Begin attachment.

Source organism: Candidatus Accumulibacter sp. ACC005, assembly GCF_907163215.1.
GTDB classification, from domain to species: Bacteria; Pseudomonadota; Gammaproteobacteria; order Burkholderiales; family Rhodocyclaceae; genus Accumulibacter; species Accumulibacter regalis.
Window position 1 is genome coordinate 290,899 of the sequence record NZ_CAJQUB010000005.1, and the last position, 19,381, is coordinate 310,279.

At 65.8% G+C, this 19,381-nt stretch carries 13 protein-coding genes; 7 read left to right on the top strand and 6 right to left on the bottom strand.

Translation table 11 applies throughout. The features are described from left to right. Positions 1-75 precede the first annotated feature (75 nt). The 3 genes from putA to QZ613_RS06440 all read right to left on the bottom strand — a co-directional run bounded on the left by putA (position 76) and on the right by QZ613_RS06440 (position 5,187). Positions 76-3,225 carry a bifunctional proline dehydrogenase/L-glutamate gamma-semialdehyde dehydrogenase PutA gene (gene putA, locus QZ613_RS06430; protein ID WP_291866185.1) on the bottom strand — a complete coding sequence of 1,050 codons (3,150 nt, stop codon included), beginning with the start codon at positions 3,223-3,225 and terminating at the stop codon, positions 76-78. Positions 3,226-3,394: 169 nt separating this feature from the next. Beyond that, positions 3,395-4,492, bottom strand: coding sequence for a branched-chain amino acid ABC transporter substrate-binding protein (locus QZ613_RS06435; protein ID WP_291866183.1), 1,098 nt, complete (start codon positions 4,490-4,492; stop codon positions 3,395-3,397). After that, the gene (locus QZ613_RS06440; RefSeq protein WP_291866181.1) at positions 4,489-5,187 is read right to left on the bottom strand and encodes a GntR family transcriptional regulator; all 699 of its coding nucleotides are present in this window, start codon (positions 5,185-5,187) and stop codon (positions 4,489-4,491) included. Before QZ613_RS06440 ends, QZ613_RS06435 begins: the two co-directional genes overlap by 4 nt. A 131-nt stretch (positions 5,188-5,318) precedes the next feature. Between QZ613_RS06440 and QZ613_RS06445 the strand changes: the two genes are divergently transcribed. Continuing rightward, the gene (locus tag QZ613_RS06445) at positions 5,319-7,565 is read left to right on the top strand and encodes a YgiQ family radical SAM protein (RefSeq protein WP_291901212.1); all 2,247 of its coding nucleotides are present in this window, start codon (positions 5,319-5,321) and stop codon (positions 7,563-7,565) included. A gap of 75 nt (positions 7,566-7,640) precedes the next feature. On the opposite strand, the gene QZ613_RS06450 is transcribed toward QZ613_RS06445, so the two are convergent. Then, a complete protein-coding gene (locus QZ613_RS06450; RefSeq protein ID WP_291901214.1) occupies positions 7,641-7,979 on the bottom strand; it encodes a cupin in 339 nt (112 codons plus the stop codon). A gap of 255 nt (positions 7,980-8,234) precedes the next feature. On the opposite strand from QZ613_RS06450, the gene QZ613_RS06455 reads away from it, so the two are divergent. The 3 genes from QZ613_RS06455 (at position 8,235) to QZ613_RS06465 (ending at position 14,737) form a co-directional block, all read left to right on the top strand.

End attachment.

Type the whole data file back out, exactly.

Source organism: Candidatus Accumulibacter sp. ACC005, assembly GCF_907163215.1.
GTDB classification, from domain to species: Bacteria; Pseudomonadota; Gammaproteobacteria; order Burkholderiales; family Rhodocyclaceae; genus Accumulibacter; species Accumulibacter regalis.
Window position 1 is genome coordinate 290,899 of the sequence record NZ_CAJQUB010000005.1, and the last position, 19,381, is coordinate 310,279.

At 65.8% G+C, this 19,381-nt stretch carries 13 protein-coding genes; 7 read left to right on the top strand and 6 right to left on the bottom strand.

Translation table 11 applies throughout. The features are described from left to right. Positions 1-75 precede the first annotated feature (75 nt). The 3 genes from putA to QZ613_RS06440 all read right to left on the bottom strand — a co-directional run bounded on the left by putA (position 76) and on the right by QZ613_RS06440 (position 5,187). Positions 76-3,225 carry a bifunctional proline dehydrogenase/L-glutamate gamma-semialdehyde dehydrogenase PutA gene (gene putA, locus QZ613_RS06430; protein ID WP_291866185.1) on the bottom strand — a complete coding sequence of 1,050 codons (3,150 nt, stop codon included), beginning with the start codon at positions 3,223-3,225 and terminating at the stop codon, positions 76-78. Positions 3,226-3,394: 169 nt separating this feature from the next. Beyond that, positions 3,395-4,492, bottom strand: coding sequence for a branched-chain amino acid ABC transporter substrate-binding protein (locus QZ613_RS06435; protein ID WP_291866183.1), 1,098 nt, complete (start codon positions 4,490-4,492; stop codon positions 3,395-3,397). After that, the gene (locus QZ613_RS06440; RefSeq protein WP_291866181.1) at positions 4,489-5,187 is read right to left on the bottom strand and encodes a GntR family transcriptional regulator; all 699 of its coding nucleotides are present in this window, start codon (positions 5,185-5,187) and stop codon (positions 4,489-4,491) included. Before QZ613_RS06440 ends, QZ613_RS06435 begins: the two co-directional genes overlap by 4 nt. A 131-nt stretch (positions 5,188-5,318) precedes the next feature. Between QZ613_RS06440 and QZ613_RS06445 the strand changes: the two genes are divergently transcribed. Continuing rightward, the gene (locus tag QZ613_RS06445) at positions 5,319-7,565 is read left to right on the top strand and encodes a YgiQ family radical SAM protein (RefSeq protein WP_291901212.1); all 2,247 of its coding nucleotides are present in this window, start codon (positions 5,319-5,321) and stop codon (positions 7,563-7,565) included. A gap of 75 nt (positions 7,566-7,640) precedes the next feature. On the opposite strand, the gene QZ613_RS06450 is transcribed toward QZ613_RS06445, so the two are convergent. Then, a complete protein-coding gene (locus QZ613_RS06450; RefSeq protein ID WP_291901214.1) occupies positions 7,641-7,979 on the bottom strand; it encodes a cupin in 339 nt (112 codons plus the stop codon). A gap of 255 nt (positions 7,980-8,234) precedes the next feature. On the opposite strand from QZ613_RS06450, the gene QZ613_RS06455 reads away from it, so the two are divergent. The 3 genes from QZ613_RS06455 (at position 8,235) to QZ613_RS06465 (ending at position 14,737) form a co-directional block, all read left to right on the top strand.